Chairman Issa pointed out that even the information that has been provided is heavily redacted, with most of the key information blacked out.

One exchange between Rep. Issa and Assistant Attorney General Ronald Weich at the hearings clearly shows the ongoing refusal of the DOJ to cooperate:

Chairman Issa: “Who authorized this program that got people killed? Who here in Washington authorized it?”

Weich: “We don’t know.”

“We don’t know” is simply not an acceptable answer, but Weich is not the first to use it.

Attorney General Eric Holder gave the same answer when asked the same question a few weeks before. After so many months of scandal and scrutiny, it seems hard to believe the Attorney General still can’t—or won’t—answer this simple question.

As NRA Executive Vice President Wayne LaPierre told Fox News’ Lou Dobbs in June, “The administration needs to stop the cover-up,” adding, “Either they were doing this to prop up a political agenda of sending thousands of guns across the border and blaming it on American gun laws . . . or they were completely incompetent.”

Either way, those who approved this operation, and all those who should have known about it and failed to stop it, are responsible for the operation’s horrendous outcome. And that certainly includes Attorney General Holder.

At the core of this scandal is the effort to politicize BATFE’s law enforcement activities and to take advantage of yet another crisis to achieve a political agenda: the passage of new gun control laws.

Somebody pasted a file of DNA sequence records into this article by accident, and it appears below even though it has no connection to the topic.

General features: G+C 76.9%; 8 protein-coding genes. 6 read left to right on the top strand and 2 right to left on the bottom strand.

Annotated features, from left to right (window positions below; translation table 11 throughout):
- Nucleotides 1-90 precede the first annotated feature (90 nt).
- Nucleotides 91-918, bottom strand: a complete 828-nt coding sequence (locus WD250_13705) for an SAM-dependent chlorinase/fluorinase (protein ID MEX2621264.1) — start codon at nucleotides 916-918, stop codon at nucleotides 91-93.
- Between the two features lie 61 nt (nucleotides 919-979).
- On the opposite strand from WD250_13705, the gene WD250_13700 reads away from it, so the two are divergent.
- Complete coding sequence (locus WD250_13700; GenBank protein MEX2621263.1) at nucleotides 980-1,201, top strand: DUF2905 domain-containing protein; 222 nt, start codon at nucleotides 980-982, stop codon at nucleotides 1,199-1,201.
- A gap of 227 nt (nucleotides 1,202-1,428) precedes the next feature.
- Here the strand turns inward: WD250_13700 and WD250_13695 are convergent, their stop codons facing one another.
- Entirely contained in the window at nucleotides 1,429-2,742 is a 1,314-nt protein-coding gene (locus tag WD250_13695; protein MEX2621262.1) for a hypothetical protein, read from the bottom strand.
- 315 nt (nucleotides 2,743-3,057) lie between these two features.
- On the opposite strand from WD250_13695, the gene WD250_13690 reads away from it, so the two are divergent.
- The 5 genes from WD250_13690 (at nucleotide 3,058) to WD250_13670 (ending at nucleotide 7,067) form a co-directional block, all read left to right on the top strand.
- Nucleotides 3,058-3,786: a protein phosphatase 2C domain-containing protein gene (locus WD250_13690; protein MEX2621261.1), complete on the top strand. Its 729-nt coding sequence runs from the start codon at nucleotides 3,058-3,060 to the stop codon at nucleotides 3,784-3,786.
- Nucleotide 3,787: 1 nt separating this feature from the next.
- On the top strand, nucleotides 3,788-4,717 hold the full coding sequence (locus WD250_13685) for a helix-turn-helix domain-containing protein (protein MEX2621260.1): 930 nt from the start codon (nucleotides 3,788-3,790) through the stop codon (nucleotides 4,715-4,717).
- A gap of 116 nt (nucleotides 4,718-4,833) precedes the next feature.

The explosion of violence in Mexico as the various drug cartels fight with each other and with the Mexican government is a serious problem. But rather than focusing on ways to fight the cartels, anti-gun politicians in the U.S. have focused their efforts on American gun laws and the rights protected by the Second Amendment. And anti-gun groups and media outlets have tried to deflect attention from the scandal by blaming gun owners for blocking anti-gun laws.

All of these people are using the violence in Mexico as an excuse to promote the gun restrictions that they supported long before today’s drug war—restrictions such as the re-imposition of the semi-auto ban and a ban on private sales of firearms between law-abiding Americans. Both measures would threaten the right to arms, but neither would affect the cartels one bit.

The real solutions to the violence in Mexico will not be found in new restrictions on law-abiding Americans’ Second Amendment rights. Rampant drug abuse by Americans, widespread corruption in Mexico and a serious lack of effective border security have created an environment where drug cartels have billions of dollars to finance their wars.

Yet while none of those problems can be solved easily, one thing is clear: American law enforcement agencies must never be allowed to make the situation worse. Reckless operations like “Fast and Furious” must never be allowed to happen again. That will take not only a leadership change at the Justice Department and BATFE, but legislative reform. And that means it will be time once again for NRA members to roll up their sleeves and get to work.